Once arriving in the villages or in some cases, where the roads to the villages were too badly damaged for vehicles, near the villages, the first thing seen is a line up of local people. They are all waiting patiently for us to arrive. Well, as patiently as you could when you haven’t eaten for four days. When all your hard earned food was destroyed. The food that took months to grow and harvest; that literally took blood, sweat and tears.
The earthquake destroyed their stored food, seeds and often killed their animals. The animals, goats, chickens, ox and buffalo, usually lived under villagers houses. The animals had the ground floor while the locals lived above. Therefore, when the house collapsed, for many people, the rubble landed on top of their animals; killing them.
When I got out of the bus, waiting for the second truck to arrive with more relief, I walked past the line, stopping and speaking to the locals. Granted, our conversations were mostly hugs, some tears and them telling me their stories in Nepalese. They knew that I didn’t understand but it was simply someone taking the time out and listening.
Looking at their faces, the distress and fear was evident. The obvious question on their minds was ‘What are we going to do?’ For me, who has no idea what village life is like, how on earth was I supposed to comfort them? There was nothing I could say or do. It would be easy for me to say: you need to start rebuilding your lives. Make sure your crops don’t die. It’ll get better. But the hopelessness in their eyes and the extreme loss they had suffered; I said nothing but just hugged them.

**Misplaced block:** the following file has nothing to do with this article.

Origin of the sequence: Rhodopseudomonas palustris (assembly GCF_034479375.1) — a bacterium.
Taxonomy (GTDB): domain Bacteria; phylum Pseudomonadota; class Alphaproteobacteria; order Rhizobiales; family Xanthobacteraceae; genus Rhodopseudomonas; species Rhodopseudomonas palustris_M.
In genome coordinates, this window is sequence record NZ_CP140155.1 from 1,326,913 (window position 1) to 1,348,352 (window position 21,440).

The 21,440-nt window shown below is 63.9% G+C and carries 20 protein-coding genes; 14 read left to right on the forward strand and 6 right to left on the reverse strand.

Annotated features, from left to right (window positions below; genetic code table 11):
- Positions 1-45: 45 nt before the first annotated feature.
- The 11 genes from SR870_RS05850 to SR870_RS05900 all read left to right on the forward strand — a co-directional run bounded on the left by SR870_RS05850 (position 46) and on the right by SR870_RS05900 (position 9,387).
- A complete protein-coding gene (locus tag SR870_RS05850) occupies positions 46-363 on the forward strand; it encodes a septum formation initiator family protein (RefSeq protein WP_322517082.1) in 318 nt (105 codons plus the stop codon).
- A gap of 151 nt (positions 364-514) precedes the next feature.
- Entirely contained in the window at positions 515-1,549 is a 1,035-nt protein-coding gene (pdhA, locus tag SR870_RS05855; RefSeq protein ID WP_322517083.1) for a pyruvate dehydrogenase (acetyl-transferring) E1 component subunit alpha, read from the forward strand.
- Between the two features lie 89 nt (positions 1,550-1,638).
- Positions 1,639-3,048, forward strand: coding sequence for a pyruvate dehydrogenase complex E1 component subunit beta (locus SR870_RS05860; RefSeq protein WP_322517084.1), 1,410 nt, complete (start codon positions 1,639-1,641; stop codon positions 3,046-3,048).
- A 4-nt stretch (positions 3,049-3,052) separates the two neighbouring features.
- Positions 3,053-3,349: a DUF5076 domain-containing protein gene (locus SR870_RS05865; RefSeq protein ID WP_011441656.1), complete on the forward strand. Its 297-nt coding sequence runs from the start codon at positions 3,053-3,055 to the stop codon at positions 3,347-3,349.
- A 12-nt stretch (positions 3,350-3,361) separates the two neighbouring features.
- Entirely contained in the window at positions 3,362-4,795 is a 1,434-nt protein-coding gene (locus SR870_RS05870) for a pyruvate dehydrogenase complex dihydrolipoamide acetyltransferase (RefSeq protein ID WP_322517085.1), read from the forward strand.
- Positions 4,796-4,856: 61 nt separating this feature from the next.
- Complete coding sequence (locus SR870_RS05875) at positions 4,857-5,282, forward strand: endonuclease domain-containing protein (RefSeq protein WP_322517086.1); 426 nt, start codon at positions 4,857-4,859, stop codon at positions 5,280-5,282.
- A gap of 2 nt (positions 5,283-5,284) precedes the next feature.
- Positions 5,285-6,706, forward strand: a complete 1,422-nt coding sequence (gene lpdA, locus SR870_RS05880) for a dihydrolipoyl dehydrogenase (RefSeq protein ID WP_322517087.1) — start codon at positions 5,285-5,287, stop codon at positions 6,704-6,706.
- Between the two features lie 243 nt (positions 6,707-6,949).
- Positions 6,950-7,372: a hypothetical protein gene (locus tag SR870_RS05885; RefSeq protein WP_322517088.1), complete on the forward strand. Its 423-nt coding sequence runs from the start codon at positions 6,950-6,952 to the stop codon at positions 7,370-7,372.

On one of the trips, where we couldn’t get to the village, I was told that it was a half an hour walk up to this village. I have driven down the path since, once the road was fixed, and it would take me longer than half an hour to walk down, let alone walk up the steep, rocky, dusty and uneven mountainside. If you don’t trip on the loose roads, you’ll probably slip due to the combination of dust and steepness. Now, the villagers had to the walk up this mountain with a 25kg bag of rice on their back. I can hardly lift up one of the bags.
In the wake of losing everything; houses, animals, possessions and even loved ones, struggling with their own fears, these villagers showed tremendous strength and courage. They are truly inspiring! I am so blessed that I was able to be apart of their journey in some small way.
If you would like to help with the development efforts currently being undertaken in Nepal Please check out Tahlia’s project.
Tahlia Van De Beld is currently working in Nepal with Metamorphic.